Rubinstein-Taybi Syndrome: Epigenetics, animals models, therapeutic trials

Rubinstein-Taybi syndrome (RSTS; OMIM #180849, OMIM #613684) is a severe embryonic neurodevelopmental disorder postnatally characterized by intellectual disability, typical facial dysmorphism, distal limbs abnormalities associated with many additional features.

The main challenge is to improve the intellectual and memory efficiency of these patients. This requires a better understanding of the mechanisms of long-term memory, which is very impaired in this syndrome.

CREBBP and EP300 are two paralogous genes which loss of function is involved in the determinism of RSTS type 1 and RSTS type 2, respectively.  These genes code for the CBP and p300 acetyltransferases mediating histone acetylation an epigenetic, chromatin remodeling mechanism acting in neuronal plasticity and cognition.


A deficit in KAT activity leads to inappropriate modifications of the chromatin structure and CBP and p300 mutations are associated with impaired neurodevelopment. To date no study bridging histone acetylation to deregulation of genes and neuronal dysfunction is currently available in RSTS.


Starting from RSTS patients’s cells, the GENEPI project aims to identify the biological pathways altered during normal and pathological differentiation of cortical and pyramidal neurons using correlations between differentially expressed genes, histone acetylation patterns and chromatin accessibility.


Defining specific epigenetic and transcriptomic signatures will pave the way to a better understanding of the pathophysiological basis of the syndrome, therapeutics targets and biomarkers.

In the longer term, this methodology could be applied to other chromatinopathies and allow therapeutic perspectives.

In this context, a biobank referenced to the Biological Resource Center has been created allowing the inclusion of any RSTS patient. To date, 15 patients have been included with a skin biopsy and a blood sample in a cohort gathering clinical and molecular data of more than 300 patients.

This project is part of a collaboration with the Genetics department of Bordeaux University Hospital and with Marseille Medical Genetics U1211 team of Dr. Frédérique Magdinier for its expertise in the study of epigenetic mechanisms in pathology and their induced pluripotent stem cell platform. It was made possible thanks to the close partnership with the RSTS French association (afsrt) and the sponsorship of the Rubinstein Taybi Foundation. The research group is also in the charge of the international guidelines for the disease.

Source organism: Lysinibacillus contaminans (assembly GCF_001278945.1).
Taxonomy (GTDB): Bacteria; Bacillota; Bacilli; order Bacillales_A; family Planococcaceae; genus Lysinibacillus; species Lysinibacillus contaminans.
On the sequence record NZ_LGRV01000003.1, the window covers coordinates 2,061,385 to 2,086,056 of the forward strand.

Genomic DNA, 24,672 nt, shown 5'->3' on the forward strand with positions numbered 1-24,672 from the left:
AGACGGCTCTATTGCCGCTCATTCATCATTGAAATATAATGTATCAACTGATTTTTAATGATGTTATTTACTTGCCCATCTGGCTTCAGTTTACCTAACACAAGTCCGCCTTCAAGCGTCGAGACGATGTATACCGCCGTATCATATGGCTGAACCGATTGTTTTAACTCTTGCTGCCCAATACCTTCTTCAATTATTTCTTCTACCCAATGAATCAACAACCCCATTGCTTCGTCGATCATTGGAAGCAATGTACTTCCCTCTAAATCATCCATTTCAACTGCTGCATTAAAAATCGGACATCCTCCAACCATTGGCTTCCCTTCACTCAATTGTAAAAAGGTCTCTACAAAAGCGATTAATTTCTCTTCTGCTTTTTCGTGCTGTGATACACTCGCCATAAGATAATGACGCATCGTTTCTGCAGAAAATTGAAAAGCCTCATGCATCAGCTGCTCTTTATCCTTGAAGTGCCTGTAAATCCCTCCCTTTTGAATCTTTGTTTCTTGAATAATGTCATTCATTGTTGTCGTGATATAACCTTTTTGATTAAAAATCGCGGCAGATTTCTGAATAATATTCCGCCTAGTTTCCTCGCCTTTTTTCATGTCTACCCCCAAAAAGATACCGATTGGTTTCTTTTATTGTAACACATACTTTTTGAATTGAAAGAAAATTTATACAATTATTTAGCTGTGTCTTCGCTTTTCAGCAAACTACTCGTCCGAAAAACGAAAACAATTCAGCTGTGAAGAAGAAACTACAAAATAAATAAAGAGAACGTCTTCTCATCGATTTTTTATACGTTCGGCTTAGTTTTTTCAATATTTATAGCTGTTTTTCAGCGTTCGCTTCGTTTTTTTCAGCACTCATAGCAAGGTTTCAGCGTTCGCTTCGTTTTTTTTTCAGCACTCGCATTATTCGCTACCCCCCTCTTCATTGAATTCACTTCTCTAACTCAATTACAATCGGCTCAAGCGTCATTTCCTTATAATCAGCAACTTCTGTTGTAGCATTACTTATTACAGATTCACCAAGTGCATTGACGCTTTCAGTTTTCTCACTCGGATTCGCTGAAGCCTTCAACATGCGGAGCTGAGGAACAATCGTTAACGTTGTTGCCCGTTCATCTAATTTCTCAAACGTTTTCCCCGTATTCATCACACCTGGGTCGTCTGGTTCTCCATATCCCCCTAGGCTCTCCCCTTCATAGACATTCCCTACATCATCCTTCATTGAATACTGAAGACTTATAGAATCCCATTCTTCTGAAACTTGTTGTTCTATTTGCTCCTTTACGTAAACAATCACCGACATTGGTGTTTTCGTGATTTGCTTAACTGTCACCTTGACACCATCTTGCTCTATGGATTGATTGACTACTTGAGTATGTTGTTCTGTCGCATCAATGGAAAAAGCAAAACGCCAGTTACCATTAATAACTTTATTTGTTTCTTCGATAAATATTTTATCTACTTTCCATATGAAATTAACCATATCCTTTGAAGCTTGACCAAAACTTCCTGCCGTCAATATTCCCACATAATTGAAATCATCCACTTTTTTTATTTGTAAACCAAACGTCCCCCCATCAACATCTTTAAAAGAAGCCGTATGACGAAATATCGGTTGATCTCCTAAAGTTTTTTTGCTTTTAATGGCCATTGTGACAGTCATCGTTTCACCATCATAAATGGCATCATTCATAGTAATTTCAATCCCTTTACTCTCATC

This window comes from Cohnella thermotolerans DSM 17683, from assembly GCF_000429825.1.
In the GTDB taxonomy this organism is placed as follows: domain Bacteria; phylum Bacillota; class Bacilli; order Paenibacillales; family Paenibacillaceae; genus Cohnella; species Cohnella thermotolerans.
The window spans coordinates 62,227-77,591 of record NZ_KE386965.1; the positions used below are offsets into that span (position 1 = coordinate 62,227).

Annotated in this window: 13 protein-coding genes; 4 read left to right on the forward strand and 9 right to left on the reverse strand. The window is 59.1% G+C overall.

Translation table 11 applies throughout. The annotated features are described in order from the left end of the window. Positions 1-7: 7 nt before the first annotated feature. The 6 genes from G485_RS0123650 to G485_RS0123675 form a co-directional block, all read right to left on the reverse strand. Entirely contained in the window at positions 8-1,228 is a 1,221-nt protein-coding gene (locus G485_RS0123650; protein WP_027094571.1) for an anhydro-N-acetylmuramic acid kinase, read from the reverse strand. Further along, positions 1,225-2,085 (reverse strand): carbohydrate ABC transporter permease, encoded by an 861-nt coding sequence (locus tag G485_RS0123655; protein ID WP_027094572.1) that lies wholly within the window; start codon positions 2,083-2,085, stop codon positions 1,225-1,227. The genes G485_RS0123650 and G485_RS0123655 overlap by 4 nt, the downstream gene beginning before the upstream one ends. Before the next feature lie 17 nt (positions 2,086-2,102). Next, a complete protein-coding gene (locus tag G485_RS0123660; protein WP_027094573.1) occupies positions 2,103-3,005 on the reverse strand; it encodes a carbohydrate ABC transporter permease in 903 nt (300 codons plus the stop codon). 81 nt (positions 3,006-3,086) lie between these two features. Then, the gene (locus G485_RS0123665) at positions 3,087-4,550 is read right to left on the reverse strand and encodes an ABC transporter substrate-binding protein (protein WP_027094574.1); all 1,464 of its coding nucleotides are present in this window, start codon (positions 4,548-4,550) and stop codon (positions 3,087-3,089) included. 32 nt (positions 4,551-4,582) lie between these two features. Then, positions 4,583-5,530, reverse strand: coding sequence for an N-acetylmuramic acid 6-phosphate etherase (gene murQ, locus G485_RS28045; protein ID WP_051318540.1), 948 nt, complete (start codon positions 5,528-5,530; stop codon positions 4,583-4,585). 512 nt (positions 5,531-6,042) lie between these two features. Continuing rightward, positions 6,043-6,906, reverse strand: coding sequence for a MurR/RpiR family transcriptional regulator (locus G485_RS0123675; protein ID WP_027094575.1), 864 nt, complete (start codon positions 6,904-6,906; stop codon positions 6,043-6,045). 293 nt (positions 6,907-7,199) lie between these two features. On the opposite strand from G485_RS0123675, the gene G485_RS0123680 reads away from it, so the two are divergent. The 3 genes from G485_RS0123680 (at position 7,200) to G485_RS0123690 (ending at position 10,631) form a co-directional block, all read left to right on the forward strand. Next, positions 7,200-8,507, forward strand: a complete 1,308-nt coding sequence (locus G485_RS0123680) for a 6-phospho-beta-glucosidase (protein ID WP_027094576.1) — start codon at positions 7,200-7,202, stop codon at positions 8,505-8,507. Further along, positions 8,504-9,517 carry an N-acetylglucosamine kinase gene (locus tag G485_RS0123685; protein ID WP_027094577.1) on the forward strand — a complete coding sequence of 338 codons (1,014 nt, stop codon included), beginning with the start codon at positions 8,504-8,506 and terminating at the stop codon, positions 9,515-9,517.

– Epigenetics implication of CREBBP and EP300 during normal and abnormal differentiation of cortical and hippocampal neurons
– New therapeutic targets identification
– Histone deacetylase inhibitors trials in CBP mouse model
– Development of phosphodiesterase 4D (PDE4-D) inhibitors, regarding new clinical trials


Contributing Members

D. Lacombe
P. Fergelot
B. Arveiler
J. Van-Gils

National and International Collaborations

Pr. Raoul Hennekam. [Department of Pediatrics, Academic Medical Center, University of Amsterdam, Amsterdam, The Netherlands]
Dr. Valérie Lallemand-Mezger. [Epigenetics and Cell Fate, UMR7216, University Paris Diderot, 75013 PARIS]
Dr. Angel Barco. [Instituto de Neurociencias (UMH-CSIC), Alicante, Spain]
Dr. Aline Marighetto. [Physiopathologie de la mémoire déclarative, INSERM U1215, Neurocentre Magendie, Bordeaux]
Pr. Luc Grislain. [Dept. Pharmacologie, Université de Bordeaux]
Pr. Nicolas Levy. [Université de Marseille]
Dr. Frédérique Magdinier. [Université de Marseille]
Pr. David Geneviève. [Service Génétique, Université de Montpellier]